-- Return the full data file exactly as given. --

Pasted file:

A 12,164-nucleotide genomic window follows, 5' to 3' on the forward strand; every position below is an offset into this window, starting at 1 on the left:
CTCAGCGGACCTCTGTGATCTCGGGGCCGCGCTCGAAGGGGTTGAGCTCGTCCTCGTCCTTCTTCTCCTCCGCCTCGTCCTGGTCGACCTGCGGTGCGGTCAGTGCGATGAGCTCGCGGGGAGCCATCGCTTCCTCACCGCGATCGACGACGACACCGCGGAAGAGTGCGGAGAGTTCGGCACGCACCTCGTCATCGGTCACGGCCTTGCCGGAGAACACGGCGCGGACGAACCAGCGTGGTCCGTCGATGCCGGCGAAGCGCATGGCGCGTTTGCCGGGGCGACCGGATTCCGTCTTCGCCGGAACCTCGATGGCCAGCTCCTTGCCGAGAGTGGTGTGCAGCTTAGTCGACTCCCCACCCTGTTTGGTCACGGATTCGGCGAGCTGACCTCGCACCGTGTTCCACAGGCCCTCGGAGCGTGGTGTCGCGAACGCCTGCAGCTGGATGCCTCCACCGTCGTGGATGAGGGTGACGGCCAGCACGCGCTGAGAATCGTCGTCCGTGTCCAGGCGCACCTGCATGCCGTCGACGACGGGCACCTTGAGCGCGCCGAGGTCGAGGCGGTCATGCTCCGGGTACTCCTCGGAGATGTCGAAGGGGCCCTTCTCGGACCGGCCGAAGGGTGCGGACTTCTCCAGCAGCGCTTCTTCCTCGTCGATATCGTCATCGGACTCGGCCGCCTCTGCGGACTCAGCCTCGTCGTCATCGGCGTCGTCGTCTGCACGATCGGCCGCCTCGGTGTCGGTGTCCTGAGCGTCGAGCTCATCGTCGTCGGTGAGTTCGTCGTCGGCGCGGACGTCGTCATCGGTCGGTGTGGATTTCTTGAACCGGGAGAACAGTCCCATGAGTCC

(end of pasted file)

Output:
A 12,164-nucleotide genomic window follows, 5' to 3' on the forward strand; every position below is an offset into this window, starting at 1 on the left:
CTCAGCGGACCTCTGTGATCTCGGGGCCGCGCTCGAAGGGGTTGAGCTCGTCCTCGTCCTTCTTCTCCTCCGCCTCGTCCTGGTCGACCTGCGGTGCGGTCAGTGCGATGAGCTCGCGGGGAGCCATCGCTTCCTCACCGCGATCGACGACGACACCGCGGAAGAGTGCGGAGAGTTCGGCACGCACCTCGTCATCGGTCACGGCCTTGCCGGAGAACACGGCGCGGACGAACCAGCGTGGTCCGTCGATGCCGGCGAAGCGCATGGCGCGTTTGCCGGGGCGACCGGATTCCGTCTTCGCCGGAACCTCGATGGCCAGCTCCTTGCCGAGAGTGGTGTGCAGCTTAGTCGACTCCCCACCCTGTTTGGTCACGGATTCGGCGAGCTGACCTCGCACCGTGTTCCACAGGCCCTCGGAGCGTGGTGTCGCGAACGCCTGCAGCTGGATGCCTCCACCGTCGTGGATGAGGGTGACGGCCAGCACGCGCTGAGAATCGTCGTCCGTGTCCAGGCGCACCTGCATGCCGTCGACGACGGGCACCTTGAGCGCGCCGAGGTCGAGGCGGTCATGCTCCGGGTACTCCTCGGAGATGTCGAAGGGGCCCTTCTCGGACCGGCCGAAGGGTGCGGACTTCTCCAGCAGCGCTTCTTCCTCGTCGATATCGTCATCGGACTCGGCCGCCTCTGCGGACTCAGCCTCGTCGTCATCGGCGTCGTCGTCTGCACGATCGGCCGCCTCGGTGTCGGTGTCCTGAGCGTCGAGCTCATCGTCGTCGGTGAGTTCGTCGTCGGCGCGGACGTCGTCATCGGTCGGTGTGGATTTCTTGAACCGGGAGAACAGTCCCATGAGTCC